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Lula’s Freedom Has Transformed Brazilian Politics

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Lula’s freedom was never a foregone conclusion—even after Brazil’s Supreme Court decided last Thursday that it was unconstitutional to jail defendants before they had exhausted their appeals. This included former president Luiz Inacio Lula da Silva and roughly another 5,000 people in detention around the country. Legally they should be freed, but justice, particularly in Brazil, doesn’t just happen.

After the Supreme Court decision, leaders of the Landless Workers Movement and Lula’s Workers Party called for supporters to descend on the southern Brazilian city of Curitiba. People poured into the Santa Candida residential neighborhood surrounding the prison and joined a community of Lula supporters who had been protesting there for 19 months.

In front of the jail, rows of cameras on tripods pointed at the entrance, waiting. Lula’s lawyers visited him in the morning, and announced that they had asked a local Curitiba court to release him immediately.

Spontaneous cheers and “Free Lula” chants erupted every few minutes from the growing crowd of thousands. People in red shirts walked in half-euphoria, half-daze, still disbelieving that Lula might really be free within a few hours.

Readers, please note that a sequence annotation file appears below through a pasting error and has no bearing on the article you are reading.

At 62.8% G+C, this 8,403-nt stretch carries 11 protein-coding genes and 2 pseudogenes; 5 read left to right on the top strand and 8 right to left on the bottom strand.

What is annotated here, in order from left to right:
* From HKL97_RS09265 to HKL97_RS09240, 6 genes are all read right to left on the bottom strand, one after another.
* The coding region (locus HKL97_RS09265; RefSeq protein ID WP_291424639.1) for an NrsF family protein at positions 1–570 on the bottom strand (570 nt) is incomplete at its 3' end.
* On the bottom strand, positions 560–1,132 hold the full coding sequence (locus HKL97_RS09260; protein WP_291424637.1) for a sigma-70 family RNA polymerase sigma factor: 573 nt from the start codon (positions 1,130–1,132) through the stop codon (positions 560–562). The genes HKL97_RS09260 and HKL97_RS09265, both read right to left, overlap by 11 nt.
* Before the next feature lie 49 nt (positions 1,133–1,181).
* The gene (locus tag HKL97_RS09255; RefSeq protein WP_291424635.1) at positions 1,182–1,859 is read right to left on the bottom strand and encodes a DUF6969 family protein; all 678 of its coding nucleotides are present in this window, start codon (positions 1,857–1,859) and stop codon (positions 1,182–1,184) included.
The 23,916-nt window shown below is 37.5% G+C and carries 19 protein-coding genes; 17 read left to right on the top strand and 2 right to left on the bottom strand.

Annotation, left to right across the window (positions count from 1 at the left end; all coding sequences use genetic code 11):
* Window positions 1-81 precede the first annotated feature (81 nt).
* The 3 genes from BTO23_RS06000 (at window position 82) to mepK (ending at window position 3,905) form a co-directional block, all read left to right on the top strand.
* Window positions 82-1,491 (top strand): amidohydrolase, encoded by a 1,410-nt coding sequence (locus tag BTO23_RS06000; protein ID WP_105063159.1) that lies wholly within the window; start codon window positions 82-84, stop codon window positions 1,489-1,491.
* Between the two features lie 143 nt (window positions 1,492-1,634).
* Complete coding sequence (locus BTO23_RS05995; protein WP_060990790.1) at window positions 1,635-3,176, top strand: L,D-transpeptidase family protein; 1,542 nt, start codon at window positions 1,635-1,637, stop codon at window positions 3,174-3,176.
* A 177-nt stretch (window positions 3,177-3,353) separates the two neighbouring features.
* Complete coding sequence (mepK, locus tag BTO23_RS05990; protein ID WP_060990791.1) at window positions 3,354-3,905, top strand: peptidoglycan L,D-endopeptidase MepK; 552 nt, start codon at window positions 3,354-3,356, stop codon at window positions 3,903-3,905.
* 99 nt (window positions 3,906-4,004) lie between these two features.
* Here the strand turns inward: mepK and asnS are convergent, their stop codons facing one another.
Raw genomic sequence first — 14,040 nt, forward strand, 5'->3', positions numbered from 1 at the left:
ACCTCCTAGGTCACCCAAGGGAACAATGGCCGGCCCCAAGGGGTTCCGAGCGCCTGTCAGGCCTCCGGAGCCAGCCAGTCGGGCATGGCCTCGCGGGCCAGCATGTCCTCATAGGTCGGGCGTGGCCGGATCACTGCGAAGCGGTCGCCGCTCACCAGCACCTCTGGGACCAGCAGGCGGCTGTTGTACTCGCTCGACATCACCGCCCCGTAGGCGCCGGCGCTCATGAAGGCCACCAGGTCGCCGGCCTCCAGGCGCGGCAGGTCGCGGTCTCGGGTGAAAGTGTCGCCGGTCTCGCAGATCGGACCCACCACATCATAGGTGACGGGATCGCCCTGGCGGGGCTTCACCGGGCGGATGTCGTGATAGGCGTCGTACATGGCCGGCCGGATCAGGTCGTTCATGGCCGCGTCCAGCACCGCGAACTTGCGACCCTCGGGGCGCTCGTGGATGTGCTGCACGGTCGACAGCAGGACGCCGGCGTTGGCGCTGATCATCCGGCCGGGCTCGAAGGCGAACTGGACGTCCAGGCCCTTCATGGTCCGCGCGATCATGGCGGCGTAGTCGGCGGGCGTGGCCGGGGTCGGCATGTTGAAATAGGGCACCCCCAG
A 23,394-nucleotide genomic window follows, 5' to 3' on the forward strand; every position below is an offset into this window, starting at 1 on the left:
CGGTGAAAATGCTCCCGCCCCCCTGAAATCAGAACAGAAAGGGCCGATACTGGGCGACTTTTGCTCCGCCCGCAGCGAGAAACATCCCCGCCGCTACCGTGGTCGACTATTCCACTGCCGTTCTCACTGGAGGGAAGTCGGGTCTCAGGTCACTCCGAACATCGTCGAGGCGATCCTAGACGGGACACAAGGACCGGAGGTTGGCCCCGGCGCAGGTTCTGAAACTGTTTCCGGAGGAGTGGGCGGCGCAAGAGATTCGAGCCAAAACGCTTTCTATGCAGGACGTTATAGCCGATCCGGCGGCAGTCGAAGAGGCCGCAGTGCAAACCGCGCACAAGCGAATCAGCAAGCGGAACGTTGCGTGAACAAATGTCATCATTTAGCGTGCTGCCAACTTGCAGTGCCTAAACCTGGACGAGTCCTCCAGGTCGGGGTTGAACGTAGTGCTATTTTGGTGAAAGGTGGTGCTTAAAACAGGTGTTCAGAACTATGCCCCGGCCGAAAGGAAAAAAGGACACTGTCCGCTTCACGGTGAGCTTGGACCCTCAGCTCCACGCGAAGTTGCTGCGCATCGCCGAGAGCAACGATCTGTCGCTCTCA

“We could not be happier,” Pauliana Silva Gonçalves told me, her fist raised before the prison walls. She wore a black shirt with a white image of Lula’s face. She wiped away tears under thick sunglasses. “Our voices are filled with the freedom of our companion Lula da Silva. We’ve been here for 580 days, resisting.”

Lula had been incarcerated since April 7, 2018. The charge was corruption: accepting a beachside apartment from a company seeking government contracts. But the evidence was weak. Lula maintained his innocence, and so did his supporters.

Gonçalves arrived the day after he was imprisoned with others from the Brazilian state of Espirito Santo, more than 800 miles away. She had been here ever since. The night the helicopter arrived carrying Lula to his cell, his supporters launched an around-the-clock vigil just outside the federal police prison. Hundreds arrived and pitched their tents on the sides of the streets of the middle-class neighborhood. Gonçalves was one of them.

“We will only leave Curitiba when Lula is freed,” said Lindbergh Farias, then a Workers Party senator, on April 8. They kept their promise. The vigil would become ground zero for left organizing around the country.

 On May 1, 2018, Brazilian unions held the country’s first united Workers Day rally in decades in Curitiba. Thousands came. They returned for major actions every few months: New Years, the anniversary of Lula’s imprisonment, Lula’s 500th day in jail.

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